Farb: But is who's branding? Say again? Who's branding?

Ethan: Just the branding of Open Source maybe for, you know, this new organization trying to lead this or just people wanting to release, you know, models, get them popular and say, we're under this new licensing that, you know, provides open source. But I, I just couldn't fully understand how, you know, it's just unreadable code.

Does that warrant something completely new?

Conner: I mean it's, I see it kind of as like a, like just transparency and knowing what you're doing play, instead of just throwing an M I T license on whatever weights you have up there, you're like, no, I mean to say that this is open weights, this isn't just like code, this is different.

And I'm being clear about that.

Farb: It seems like they feel there is a value or some win in the specificity. Yes. Uh, And I'm not even sure if they're a hundred percent certain they're even right about that. It seems that, that they're saying, Hey, this might be the case. Maybe we can provide some framework and structure to make sure that it goes in the direction that it should instead of kind of leaving it open ended.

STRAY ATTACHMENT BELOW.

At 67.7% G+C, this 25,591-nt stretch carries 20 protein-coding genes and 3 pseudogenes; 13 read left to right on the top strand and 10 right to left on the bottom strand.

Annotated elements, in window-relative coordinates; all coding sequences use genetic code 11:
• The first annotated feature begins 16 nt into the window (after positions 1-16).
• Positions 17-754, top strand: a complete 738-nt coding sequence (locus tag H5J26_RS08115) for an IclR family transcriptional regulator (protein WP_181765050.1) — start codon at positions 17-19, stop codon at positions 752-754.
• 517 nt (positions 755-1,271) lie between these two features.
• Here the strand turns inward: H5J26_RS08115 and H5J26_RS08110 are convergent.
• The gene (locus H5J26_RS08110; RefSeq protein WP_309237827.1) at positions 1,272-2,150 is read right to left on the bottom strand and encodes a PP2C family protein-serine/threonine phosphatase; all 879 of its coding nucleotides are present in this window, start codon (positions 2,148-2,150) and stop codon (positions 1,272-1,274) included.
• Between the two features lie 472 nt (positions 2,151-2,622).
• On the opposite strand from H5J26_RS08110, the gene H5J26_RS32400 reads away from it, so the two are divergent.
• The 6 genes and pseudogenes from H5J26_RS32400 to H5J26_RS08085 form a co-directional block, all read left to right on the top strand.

Conner: I think they're just trying to have a dialogue about specificity, as you've said.

Yeah. Uh, if you've read these licenses before, if you looked at them, they're very specific licenses. So having something more specific on neural networks and what you mean when they're open, I think it's important.

Farb: I mean, my, I imagine the foundation's ideal would be that these things are included in maybe existing licenses as opposed to some whole, whole new type of license, which could also be the case. Fascinating. Okay, well, we'll end it on that. I was waiting for something to just kind of wrap it all up there and that was perfect.

It is fascinating and thank you all for joining us today. We'll see you not tomorrow, but Monday. Have a great weekend everyone. See you guys. Peace.